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Belgian-born French journalist Yves Debay and Al Jazeera journalist Mohamed Al-Massalma were killed by sniper fire while reporting on the Syrian crisis.
Two journalists were killed by sniper fire while reporting on the crisis in Syria.
Belgian-born French journalist Yves Debay was shot once in the head and once in the chest in Aleppo, reported Reuters. He was taken to Turkey, where medical staff pronounced him dead.
"France condemns this odious act and expresses its condolences, its sympathy and its solidarity with the friends and family of Yves Debay," French President Francois Hollande said in a statement.
Al Jazeera freelance reporter Mohamed Al-Massalma, who used the pseudonym of Mohamed Al-Horani, was shot three times while covering the front lines in the town of Busra Al-Harir in the countryside of Daraa, the news channel said Friday.
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According to Agence France-Presse, the Aleppo Media Centre said Debay "was killed on one of Aleppo's fronts" on Thursday and that he was "shot by a regime sniper."
Anti-regime activists in Aleppo posted online photographs of Debay's body and of a press card dated 2010 with Debay's name and picture on it. An amateur video showing his corpse was also posted.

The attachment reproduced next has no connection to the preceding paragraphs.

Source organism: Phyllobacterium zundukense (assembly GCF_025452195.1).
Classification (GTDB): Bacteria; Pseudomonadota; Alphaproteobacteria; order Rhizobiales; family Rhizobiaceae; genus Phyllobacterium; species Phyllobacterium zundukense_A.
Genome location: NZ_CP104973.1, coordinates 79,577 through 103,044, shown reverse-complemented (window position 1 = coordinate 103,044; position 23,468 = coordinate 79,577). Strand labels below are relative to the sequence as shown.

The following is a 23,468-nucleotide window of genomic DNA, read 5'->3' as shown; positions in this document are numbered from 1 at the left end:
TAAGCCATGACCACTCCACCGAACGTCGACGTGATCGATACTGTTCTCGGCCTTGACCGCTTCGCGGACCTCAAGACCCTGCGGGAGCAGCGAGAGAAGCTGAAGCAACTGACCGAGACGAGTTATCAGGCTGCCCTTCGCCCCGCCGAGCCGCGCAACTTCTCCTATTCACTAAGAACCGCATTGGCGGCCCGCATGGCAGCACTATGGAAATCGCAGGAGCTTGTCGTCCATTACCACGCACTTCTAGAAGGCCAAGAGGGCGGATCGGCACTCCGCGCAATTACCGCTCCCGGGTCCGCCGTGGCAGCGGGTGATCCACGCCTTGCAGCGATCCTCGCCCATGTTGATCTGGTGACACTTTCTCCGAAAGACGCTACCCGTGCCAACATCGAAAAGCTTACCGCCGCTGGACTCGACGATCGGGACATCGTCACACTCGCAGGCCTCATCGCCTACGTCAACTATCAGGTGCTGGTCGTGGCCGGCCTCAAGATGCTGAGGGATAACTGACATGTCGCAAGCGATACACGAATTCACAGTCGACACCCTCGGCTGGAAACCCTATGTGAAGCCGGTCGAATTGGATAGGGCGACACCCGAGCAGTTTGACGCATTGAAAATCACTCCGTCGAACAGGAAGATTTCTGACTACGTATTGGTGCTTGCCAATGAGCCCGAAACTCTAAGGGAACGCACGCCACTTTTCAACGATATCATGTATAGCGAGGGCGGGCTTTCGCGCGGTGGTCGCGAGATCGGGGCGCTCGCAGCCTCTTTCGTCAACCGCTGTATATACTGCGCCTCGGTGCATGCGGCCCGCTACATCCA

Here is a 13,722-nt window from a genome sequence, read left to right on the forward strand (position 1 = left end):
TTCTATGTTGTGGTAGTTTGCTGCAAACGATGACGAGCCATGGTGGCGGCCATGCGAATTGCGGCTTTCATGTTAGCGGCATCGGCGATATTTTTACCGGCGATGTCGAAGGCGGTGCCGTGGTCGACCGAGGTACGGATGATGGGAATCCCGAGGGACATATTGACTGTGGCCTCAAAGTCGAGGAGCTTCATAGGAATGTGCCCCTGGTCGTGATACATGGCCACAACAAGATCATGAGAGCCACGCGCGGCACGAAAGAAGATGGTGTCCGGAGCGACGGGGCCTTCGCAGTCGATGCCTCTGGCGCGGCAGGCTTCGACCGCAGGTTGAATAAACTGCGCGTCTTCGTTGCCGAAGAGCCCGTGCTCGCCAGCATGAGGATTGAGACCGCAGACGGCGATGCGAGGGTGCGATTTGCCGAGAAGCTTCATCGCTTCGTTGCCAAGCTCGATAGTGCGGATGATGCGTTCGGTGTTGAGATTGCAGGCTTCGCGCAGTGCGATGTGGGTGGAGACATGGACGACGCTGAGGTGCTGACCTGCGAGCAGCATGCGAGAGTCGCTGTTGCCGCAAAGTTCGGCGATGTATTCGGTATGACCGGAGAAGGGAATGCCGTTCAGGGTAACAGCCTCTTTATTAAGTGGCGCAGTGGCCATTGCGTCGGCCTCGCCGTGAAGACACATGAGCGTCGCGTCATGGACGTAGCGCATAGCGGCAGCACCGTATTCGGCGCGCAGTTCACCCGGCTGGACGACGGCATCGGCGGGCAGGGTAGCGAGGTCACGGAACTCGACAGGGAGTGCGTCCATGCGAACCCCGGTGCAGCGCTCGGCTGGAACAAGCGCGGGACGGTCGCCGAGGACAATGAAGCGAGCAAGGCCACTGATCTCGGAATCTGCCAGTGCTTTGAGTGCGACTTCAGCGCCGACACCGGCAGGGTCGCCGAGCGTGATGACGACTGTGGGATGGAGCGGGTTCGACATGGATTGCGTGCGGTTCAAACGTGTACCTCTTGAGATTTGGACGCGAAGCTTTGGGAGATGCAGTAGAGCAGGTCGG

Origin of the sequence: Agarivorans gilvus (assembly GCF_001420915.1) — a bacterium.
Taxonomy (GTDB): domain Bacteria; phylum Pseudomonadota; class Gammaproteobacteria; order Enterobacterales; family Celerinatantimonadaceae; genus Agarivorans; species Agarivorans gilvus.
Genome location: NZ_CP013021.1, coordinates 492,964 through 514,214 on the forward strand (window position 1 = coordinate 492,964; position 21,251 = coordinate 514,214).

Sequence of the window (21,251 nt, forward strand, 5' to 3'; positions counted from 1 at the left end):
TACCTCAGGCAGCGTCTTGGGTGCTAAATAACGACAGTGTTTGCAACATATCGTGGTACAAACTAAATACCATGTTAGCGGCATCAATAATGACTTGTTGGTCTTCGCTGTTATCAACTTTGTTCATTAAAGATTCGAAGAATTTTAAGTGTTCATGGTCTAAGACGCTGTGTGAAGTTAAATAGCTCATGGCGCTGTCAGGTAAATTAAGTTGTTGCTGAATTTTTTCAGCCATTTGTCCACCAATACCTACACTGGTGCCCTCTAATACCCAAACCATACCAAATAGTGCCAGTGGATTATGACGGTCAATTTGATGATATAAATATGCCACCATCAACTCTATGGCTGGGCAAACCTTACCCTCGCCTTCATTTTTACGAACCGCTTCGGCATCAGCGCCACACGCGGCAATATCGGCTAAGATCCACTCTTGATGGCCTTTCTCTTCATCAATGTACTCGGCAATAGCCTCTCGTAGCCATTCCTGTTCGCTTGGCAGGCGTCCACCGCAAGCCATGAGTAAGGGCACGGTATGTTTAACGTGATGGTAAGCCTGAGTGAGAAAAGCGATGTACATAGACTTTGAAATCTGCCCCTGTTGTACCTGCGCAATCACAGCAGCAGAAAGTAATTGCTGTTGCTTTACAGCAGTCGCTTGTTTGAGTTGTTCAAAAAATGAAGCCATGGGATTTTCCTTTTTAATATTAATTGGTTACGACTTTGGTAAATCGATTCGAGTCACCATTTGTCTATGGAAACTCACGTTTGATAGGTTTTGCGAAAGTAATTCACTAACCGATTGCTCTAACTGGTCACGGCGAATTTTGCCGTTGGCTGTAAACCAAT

More than 60,000 people have died in the Syrian conflict since it began in March 2011, including several dozen professional and citizen journalists, noted CNN.
Before becoming a war reporter, Debay was enlisted in the Belgian army from 1957 to 1985, reported Al Arabiya News. He then laid down his arms to make a documentary on the French Army in 1986, later becoming a correspondent for Raids magazine, for which he would cover the Lebanese civil war, the two Gulf wars, the war in Yugoslavia and the 2001 war in Afghanistan. He established Assault magazine in 2005.
Before joining Al Jazeera, the Arab world's most widely viewed news channel, the 33-yea-rold al-Horani was an activist in the revolt against President Bashar al-Assad.